Tuck | Mr. Recreational Pilot
GRE 326, GPA 3.99
Columbia | Mr. Worker Bee
GMAT 710, GPA 3.56
MIT Sloan | Mr. Semiconductor Engineer
GMAT 750, GPA 3.68
Wharton | Ms. Ultimate Frisbee
GRE 326, GPA 3.47
Kellogg | Mr. Sales Engineer
GMAT 740, GPA 3.00
Yale | Mr. Project Management
GRE 310, GPA 3.3
Yale | Mr. Environmental Sustainability
GRE 326, GPA 3.733
Harvard | Ms. JMZ
GMAT 750, GPA 3.47
Harvard | Mr. Renewable Energy Investing
GMAT 740, GPA 4.0
Stanford GSB | Mr. JD To MBA
GRE 326, GPA 3.01
Kellogg | Mr. Boutique Consultant
GMAT 760, GPA 3.67
INSEAD | Ms. Startup Enthusiast
GMAT 750, GPA 3.6
Wharton | Mr. Food & Beverage
GMAT 720, GPA 3.75
INSEAD | Ms. Humble Auditor
GMAT 710, GPA 3.56
Harvard | Mr. Markets Guy
GMAT 760, GPA 3.62
Kellogg | Mr. Hope-I-Get-In
GMAT 720, GPA 3.62
Yale | Mr. AI & Fitness
GMAT 720, GPA 3.88
Stanford GSB | Just Jim
GRE 335, GPA 3.99
Harvard | Mr. RIPKobe
GMAT 750, GPA 3.87
HEC Paris | Mr. Indian Journalist
GMAT 690, GPA 2.8
Kellogg | Mr. Andrew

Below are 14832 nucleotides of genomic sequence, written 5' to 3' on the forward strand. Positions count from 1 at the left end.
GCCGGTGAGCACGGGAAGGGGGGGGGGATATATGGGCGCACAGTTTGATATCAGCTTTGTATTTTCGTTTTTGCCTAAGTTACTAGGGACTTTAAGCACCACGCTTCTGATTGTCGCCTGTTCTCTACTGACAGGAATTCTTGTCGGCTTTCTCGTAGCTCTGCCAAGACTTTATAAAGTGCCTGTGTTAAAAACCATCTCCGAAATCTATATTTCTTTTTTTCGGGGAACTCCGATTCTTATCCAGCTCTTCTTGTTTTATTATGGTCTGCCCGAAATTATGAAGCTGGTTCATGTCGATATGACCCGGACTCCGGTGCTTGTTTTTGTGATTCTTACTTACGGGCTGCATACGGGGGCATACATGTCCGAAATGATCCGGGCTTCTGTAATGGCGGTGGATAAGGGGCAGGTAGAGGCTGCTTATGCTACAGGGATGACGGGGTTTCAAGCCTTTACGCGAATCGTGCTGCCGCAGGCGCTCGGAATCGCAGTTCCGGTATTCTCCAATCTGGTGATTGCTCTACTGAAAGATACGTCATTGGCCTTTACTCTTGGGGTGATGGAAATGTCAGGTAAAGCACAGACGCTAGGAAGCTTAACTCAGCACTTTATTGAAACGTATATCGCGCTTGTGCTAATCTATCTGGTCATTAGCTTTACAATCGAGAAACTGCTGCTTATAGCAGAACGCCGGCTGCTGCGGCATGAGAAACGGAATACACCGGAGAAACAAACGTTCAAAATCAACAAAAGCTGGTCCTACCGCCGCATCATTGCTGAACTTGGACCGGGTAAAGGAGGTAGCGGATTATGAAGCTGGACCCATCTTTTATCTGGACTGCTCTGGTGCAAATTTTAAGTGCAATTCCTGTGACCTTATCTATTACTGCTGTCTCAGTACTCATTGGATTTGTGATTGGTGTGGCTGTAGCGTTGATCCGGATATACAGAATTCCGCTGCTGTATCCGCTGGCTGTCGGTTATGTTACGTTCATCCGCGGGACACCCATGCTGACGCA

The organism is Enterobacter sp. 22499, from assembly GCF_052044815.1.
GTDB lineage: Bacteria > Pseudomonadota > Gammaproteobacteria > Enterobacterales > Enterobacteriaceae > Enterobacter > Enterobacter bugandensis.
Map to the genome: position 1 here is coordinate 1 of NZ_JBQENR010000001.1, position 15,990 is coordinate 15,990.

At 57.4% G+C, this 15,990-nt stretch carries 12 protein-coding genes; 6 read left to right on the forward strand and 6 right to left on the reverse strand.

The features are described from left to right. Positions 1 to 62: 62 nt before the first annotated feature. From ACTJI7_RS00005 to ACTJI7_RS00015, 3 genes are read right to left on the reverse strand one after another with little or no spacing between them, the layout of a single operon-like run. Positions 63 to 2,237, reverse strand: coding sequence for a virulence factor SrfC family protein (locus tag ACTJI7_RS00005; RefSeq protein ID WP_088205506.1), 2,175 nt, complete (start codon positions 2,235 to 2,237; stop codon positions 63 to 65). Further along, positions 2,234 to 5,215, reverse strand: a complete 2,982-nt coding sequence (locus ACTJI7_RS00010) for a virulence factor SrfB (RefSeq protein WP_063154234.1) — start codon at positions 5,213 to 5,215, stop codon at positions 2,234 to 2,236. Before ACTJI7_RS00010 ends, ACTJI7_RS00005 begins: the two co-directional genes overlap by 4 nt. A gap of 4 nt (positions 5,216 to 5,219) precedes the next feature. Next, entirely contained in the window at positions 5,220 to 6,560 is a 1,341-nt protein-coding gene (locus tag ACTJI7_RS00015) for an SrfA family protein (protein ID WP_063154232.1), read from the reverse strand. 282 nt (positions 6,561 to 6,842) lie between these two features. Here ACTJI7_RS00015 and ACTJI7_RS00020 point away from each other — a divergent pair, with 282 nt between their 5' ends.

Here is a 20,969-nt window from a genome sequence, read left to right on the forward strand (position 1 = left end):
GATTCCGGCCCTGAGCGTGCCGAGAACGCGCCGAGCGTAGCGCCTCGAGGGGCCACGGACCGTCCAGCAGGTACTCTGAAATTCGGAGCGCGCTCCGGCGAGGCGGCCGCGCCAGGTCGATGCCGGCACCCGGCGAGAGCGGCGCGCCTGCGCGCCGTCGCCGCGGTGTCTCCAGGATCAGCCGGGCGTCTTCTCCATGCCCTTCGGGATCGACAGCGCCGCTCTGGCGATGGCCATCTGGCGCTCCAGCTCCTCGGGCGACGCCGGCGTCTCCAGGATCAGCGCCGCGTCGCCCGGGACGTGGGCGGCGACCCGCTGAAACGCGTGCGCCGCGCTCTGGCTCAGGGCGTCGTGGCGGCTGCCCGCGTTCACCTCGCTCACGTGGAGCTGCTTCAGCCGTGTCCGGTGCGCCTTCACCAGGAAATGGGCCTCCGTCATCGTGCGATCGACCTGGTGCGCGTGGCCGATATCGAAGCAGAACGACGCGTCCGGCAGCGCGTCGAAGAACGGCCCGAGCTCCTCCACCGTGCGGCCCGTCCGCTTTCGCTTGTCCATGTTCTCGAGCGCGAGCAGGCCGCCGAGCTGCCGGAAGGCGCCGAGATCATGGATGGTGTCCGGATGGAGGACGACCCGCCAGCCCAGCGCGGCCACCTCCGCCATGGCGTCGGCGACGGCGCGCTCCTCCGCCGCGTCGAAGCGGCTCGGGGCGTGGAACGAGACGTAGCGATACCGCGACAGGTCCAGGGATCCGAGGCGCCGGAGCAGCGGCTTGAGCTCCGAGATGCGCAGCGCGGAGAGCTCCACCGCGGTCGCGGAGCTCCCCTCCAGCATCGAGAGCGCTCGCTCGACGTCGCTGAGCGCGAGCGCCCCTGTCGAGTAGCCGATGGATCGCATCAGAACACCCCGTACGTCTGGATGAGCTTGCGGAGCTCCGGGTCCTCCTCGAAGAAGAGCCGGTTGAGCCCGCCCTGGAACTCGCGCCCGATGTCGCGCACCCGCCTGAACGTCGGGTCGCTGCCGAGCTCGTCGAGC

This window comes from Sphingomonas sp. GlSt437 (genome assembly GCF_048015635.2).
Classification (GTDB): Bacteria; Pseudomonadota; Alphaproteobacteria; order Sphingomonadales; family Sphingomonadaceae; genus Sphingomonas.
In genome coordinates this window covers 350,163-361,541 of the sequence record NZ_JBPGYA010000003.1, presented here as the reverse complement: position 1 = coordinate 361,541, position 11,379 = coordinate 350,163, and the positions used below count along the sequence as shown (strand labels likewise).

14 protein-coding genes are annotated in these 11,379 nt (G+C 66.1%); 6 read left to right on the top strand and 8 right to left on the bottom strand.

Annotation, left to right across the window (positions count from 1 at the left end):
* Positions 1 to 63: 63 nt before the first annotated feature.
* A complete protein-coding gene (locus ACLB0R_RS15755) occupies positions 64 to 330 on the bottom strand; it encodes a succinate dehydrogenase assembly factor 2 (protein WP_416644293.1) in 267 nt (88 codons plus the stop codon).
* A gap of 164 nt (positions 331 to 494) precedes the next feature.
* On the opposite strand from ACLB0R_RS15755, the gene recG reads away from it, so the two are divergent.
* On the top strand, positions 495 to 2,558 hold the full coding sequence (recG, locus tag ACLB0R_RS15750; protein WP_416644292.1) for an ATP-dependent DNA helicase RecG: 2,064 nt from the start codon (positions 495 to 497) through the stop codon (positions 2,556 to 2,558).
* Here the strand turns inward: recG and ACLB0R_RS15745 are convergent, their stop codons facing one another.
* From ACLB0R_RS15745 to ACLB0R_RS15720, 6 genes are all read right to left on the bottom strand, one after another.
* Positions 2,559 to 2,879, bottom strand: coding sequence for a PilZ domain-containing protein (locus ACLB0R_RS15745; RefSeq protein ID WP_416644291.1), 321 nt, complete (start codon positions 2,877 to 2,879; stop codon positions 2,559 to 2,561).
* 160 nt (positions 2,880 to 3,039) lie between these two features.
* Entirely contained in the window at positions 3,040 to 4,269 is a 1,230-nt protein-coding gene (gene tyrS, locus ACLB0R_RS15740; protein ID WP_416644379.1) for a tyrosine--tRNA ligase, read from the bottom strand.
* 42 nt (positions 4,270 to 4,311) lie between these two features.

GMAT 720, GPA 3.6
Kellogg | Ms. Clean Tech
GMAT 690, GPA 3.96
Chicago Booth | Mr. Masters To MBA
GMAT 730, GPA 3.9
NYU Stern | Mr. Long Shot
GRE 303, GPA 2.75
Kellogg | Ms. Kellogg Bound Ideator
GMAT 710, GPA 2.4
Darden | Ms. Teaching-To-Tech
GRE 326, GPA 3.47
Harvard | Mr. Amazon Manager
GMAT 740, GPA 3.2

A Dean’s Case For International Students

“Travel is fatal to prejudice, bigotry, and narrow-mindedness, and many of our people need it sorely on these accounts. Broad, wholesome, charitable views of men and things cannot be acquired by vegetating in one little corner of the earth all one’s lifetime.” — Mark Twain,  Innocents Abroad, 1869.

Robert Bruner, dean of the University of Virginia's Darden School of Business

Robert Bruner, dean of the University of Virginia’s Darden School of Business

Swept into the miasma of debates over U.S. immigration policy are those who visit the U.S. legitimately, particularly international students. Just as some claim that immigration denies jobs to U.S. citizens, some argue that international students deny places in our colleges and universities to U.S. citizens. If so, then why should we recruit and make accommodations for these students? In particular, why should Darden do this? The short answer is that it sustains our educational mission, it is sound economics, and it is consistent with America’s highest values. Let me explain.

An Overview

At the outset, you must understand that contrary to the claims of the staunchest nativists, attendance by international students hardly constitutes a tidal wave. In the 2011-12 academic year, international students were 3.7% of all students enrolled in U.S. institutions of higher education. In 2012-13, international students comprised 14.2% of all students enrolled in U.S. B-schools.